This summer, Facebook’s Mark Zuckerberg shared that his social networking company is positioning itself to become a “Metaverse company”. The announcement was met with both criticism and acclaim. Far more responded in bewilderment. What is the “metaverse” anyway? [This might help]
But the more observers uncovered, the more they realized that many of us already may be living somewhat in the metaverse– where the physical blends with the virtual. In short, the metaverse illustrates the next evolution of online experiences, where one becomes present inside the internet, rather than looking in from the outside.
This turn has huge implications for the event industry. We’ve seen examples already, where the opportunities created by the blending of the physical and the digital have created event experiences like nothing seen before– from the concert that was attended digitally 33 million times, to the first Metaverse Fashion Week, Comicon to retail events and more. For events, the impact is profound.
In recent weeks and months, we’ve seen more and more event companies turning in this direction– building avatars and developing metaverse-like experiences. In fact, I share two big funding rounds for companies doing just this– Rooom and Oddessy that have been announced this week. Big players such as Zoom and Facebook appear all in. The market for virtual and augmented reality is expected to boost the global economy up to US$1.5 trillion by 2030. Investors are piling on. In many ways, in Asia it appears that the merged digital future is now.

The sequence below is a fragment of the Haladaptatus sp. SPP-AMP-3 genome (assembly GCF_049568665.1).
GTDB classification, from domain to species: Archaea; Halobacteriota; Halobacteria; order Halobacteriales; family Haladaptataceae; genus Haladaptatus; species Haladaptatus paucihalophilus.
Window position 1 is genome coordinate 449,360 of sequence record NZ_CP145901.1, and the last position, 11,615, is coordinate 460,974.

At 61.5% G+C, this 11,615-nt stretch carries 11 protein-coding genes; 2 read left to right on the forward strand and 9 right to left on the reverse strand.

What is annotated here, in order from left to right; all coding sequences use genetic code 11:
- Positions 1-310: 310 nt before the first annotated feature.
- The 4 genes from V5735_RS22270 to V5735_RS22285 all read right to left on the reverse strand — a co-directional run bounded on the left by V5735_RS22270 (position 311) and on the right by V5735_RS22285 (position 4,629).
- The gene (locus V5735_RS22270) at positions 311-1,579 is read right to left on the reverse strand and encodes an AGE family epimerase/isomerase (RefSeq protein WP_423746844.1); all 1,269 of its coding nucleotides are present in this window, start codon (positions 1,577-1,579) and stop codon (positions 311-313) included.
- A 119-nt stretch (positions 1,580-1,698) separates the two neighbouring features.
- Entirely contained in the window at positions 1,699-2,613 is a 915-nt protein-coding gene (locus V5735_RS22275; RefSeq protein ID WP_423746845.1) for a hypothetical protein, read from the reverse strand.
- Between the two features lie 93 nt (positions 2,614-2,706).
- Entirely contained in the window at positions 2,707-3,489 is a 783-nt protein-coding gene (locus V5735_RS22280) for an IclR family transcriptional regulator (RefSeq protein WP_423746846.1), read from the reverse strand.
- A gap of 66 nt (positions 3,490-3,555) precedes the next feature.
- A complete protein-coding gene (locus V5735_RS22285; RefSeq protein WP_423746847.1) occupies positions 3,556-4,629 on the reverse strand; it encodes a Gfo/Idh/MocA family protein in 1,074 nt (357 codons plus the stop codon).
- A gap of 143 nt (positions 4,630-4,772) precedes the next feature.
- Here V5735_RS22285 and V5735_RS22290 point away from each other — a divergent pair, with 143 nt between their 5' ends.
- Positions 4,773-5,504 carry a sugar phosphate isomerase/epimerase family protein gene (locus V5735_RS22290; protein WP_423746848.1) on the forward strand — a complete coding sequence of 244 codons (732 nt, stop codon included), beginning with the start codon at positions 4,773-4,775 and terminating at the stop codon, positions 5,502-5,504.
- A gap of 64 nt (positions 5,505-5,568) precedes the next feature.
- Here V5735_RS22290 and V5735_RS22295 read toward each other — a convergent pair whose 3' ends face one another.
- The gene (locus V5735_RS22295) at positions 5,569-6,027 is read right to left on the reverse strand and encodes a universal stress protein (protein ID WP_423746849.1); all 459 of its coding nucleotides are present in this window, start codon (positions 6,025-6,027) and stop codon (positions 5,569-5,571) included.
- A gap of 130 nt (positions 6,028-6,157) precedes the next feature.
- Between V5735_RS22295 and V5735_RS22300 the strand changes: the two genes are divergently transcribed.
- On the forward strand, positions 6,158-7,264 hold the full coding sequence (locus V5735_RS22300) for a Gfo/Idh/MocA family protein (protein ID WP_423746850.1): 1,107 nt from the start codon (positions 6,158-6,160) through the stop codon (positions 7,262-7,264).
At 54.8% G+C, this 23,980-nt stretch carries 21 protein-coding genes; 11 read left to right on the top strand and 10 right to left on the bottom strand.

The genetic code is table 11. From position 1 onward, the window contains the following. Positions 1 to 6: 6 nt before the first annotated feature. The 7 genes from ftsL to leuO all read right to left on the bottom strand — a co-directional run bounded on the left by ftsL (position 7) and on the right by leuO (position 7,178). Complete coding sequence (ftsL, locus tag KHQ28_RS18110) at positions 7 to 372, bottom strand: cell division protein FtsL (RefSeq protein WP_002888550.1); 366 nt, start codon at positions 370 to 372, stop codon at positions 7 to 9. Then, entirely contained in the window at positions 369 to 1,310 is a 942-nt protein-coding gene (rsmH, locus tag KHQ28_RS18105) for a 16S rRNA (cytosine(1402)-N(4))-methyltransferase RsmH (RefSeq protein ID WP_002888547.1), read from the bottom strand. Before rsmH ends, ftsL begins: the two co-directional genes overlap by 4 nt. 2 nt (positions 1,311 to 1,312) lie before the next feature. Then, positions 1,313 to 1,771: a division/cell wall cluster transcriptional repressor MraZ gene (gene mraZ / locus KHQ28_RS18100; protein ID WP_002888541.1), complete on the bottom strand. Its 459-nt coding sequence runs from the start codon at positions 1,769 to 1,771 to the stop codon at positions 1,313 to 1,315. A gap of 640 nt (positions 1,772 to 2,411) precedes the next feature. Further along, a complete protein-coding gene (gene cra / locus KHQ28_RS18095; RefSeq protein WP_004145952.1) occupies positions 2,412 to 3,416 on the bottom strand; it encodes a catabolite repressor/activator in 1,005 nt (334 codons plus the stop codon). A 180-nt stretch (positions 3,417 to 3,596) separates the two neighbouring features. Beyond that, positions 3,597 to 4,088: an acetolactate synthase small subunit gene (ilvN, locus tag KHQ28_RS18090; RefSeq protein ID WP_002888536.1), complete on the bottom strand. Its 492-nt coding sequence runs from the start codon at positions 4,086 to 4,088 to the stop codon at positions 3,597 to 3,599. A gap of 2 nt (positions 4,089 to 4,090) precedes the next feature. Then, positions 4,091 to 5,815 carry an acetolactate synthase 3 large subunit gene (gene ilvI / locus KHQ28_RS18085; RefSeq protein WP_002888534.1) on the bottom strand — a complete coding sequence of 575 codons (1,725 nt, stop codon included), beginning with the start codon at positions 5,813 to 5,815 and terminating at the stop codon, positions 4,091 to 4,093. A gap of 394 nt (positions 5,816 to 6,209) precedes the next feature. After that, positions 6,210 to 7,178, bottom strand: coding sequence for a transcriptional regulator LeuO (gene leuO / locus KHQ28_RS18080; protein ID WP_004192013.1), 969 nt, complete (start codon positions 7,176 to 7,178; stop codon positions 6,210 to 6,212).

Just because there is big money behind it, does that mean it’s inevitable? And what does it do to our definition of “events”?
Outside the tech press, for the event industry at large, the craving to return to physical events seems to conflict somewhat with the metaverse dreams of Zuckerberg and others. As restrictions have lowered, the demand for in-person events is as strong as ever. In many cases, there’s just as big of an investment in the return to physical, as there is to digital. Despite sharing compelling immersive VR event experiences to clients, there remains a hesitation of many to jump entirely into this new virtual future. There remains a desire for the human element of the event experience, that no digital space can quite touch yet.
The metaverse is coming, but it remains up to event organizers to decide just how far off it is.
What do you think? When do you expect to be hosting events in the metaverse?
But now, here are my top reads from the week:
- Online events platform Delegate Connect gets $10M AUD led by AirTree [TechCrunch] Delegate Connect is another all-in-one online event platform to have raised funding this year. The company plans to grow it’s team to more than 100 by the end of December. Delegate Connect is based in Melbourne, Australia with offices in London and Norway.